SB533 counts in large amounts

Eric Shierman_thb

by Eric Shierman

In the sad world of occupational licensing, I’m always looking for something positive to write about. Most success in labor market deregulation these days is coming from the courts, but the Oregon Senate’s unanimous passage of SB533 on Tuesday marks a sign of hope.

In the case of litigating the right to make a living, the Institute of Justice scored a major victory last month in its broad campaign to restore 14th Amendment protection to our economic liberties. The 5th Circuit unanimously ruled in favor of IJ’s client, the monks at The Benedictine Order of St. Joseph Abbey, ruling that the Louisiana Board of Embalmers and Funeral Directors’ exclusion of the monks’ right to sell their hand crafted caskets was an unconstitutional violation of both the monks’ right to equal protection under the law and their due process. In case you missed it, that ruling, in what has now become known as St. Joseph’s Abbey v Castille, was a big deal, sending ripples far beyond the funeral business.

It seems unlikely The Supreme Court will grant cert to this case, but if it does, this is definitely the case we want to move forward.

Louisiana is one of the very few states with a more burdensome occupational licensing regime than Oregon, and yet the advancement of SB533 in our very own legislature, though obviously not as sweeping as a landmark court case like St. Joseph’s, in its own way this small bill is quite significant too, because it’s much more difficult to advance rights by legislation than by litigation.

SB533 expands, indeed doubles, the amount of labor that nurse practitioners are allowed to contribute in managed care organizations that care for injured workers. In this case the political pressure to put some breaks on the rising cost of worker’s compensation claims is triumphing over the politically powerful local reach of the American Medical Association.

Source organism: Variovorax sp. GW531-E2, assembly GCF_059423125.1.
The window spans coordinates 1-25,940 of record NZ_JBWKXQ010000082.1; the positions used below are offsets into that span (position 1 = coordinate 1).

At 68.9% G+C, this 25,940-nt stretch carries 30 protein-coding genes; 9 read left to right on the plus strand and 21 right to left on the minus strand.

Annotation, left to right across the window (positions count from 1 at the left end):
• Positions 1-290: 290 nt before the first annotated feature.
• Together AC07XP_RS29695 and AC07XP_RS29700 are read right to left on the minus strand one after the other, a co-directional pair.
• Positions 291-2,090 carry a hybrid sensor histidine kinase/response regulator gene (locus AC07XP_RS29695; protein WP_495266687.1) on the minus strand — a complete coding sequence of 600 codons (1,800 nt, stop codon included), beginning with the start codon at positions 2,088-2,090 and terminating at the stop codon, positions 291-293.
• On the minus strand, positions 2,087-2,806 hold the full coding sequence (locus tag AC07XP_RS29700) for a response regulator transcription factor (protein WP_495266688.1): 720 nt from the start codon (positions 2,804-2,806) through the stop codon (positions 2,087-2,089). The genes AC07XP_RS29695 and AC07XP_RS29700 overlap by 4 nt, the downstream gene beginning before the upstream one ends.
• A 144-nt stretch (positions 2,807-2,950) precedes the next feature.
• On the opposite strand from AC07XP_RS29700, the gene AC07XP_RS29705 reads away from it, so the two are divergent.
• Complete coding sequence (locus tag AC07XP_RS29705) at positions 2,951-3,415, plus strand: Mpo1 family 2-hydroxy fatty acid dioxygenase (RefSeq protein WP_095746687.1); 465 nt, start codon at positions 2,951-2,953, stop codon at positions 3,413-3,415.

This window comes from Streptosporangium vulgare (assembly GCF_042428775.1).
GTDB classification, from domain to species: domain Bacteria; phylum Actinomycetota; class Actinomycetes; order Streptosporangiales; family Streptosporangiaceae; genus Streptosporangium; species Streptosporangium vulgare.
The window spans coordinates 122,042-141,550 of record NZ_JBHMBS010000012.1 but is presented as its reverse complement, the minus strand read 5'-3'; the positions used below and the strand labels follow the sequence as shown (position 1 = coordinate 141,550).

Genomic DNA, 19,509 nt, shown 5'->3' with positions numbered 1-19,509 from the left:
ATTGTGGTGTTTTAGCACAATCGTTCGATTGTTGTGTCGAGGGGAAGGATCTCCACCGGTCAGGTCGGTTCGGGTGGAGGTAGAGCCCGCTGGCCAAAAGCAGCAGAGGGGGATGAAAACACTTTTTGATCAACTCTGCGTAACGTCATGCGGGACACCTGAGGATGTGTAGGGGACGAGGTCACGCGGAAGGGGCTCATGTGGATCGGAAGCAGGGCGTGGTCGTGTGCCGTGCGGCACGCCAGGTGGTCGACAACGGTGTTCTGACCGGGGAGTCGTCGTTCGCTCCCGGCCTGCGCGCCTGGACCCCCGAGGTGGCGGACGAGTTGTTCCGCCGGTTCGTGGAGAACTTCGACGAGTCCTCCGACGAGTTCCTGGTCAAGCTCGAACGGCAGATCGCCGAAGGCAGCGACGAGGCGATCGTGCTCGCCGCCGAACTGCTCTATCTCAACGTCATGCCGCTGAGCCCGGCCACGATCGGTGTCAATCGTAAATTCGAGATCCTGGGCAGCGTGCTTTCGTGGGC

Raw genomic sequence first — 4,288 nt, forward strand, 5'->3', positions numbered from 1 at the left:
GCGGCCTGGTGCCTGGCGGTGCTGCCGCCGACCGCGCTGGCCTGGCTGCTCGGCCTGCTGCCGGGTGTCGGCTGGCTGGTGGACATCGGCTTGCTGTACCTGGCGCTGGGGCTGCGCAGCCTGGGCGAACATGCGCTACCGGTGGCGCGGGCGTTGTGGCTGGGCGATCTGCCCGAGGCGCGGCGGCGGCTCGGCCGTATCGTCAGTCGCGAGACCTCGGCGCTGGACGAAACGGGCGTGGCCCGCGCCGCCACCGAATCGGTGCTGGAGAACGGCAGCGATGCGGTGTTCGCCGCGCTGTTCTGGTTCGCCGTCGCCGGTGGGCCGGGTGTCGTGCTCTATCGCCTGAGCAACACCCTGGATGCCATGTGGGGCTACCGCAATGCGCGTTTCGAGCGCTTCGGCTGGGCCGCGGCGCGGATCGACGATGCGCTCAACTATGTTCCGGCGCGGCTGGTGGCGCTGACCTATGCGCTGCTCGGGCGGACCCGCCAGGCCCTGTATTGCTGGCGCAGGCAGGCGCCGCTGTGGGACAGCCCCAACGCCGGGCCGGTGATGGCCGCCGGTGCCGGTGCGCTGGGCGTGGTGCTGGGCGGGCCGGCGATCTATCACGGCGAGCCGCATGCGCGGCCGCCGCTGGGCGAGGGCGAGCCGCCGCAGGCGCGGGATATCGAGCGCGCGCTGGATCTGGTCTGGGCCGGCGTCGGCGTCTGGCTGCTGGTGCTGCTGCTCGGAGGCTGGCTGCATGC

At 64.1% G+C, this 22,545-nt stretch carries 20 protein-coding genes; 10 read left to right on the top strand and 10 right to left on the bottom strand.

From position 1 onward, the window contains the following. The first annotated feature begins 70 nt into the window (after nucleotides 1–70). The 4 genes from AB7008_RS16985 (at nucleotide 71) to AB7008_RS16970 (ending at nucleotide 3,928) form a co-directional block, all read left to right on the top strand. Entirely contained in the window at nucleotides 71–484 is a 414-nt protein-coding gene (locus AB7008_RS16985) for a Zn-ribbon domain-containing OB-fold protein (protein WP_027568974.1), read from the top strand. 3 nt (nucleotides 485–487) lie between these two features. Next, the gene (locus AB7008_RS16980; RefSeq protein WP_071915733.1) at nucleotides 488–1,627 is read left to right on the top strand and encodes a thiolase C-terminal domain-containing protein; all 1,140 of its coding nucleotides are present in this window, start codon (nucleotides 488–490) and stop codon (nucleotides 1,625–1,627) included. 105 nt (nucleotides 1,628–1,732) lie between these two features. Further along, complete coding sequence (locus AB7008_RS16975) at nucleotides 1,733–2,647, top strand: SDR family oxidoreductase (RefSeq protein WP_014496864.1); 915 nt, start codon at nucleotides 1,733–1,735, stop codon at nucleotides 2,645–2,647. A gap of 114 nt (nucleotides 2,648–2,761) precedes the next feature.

Oregon already leads the country in its tolerant acceptance of nurse practitioners’ already robust work in primary care. It’s not hard to see how quickly the political stars are aligning to expand this farther and faster than one would have thought possible even a year ago. It seem rather obvious there beckons much opportunity to include a great deal more health care labor market deregulation into the governor’s evolving plans to pioneer new healthcare teams that get compensated by outcome rather than by procedure.

In the meantime, SB533 now sits on the Oregon House speaker’s desk awaiting referral. Though small, when it comes to deregulation, everything counts in large amounts.

Eric Shierman lives in southwest Portland and is the author of A Brief History of Political Cultural Change. He also writes for the Oregonian’s My Oregon blog.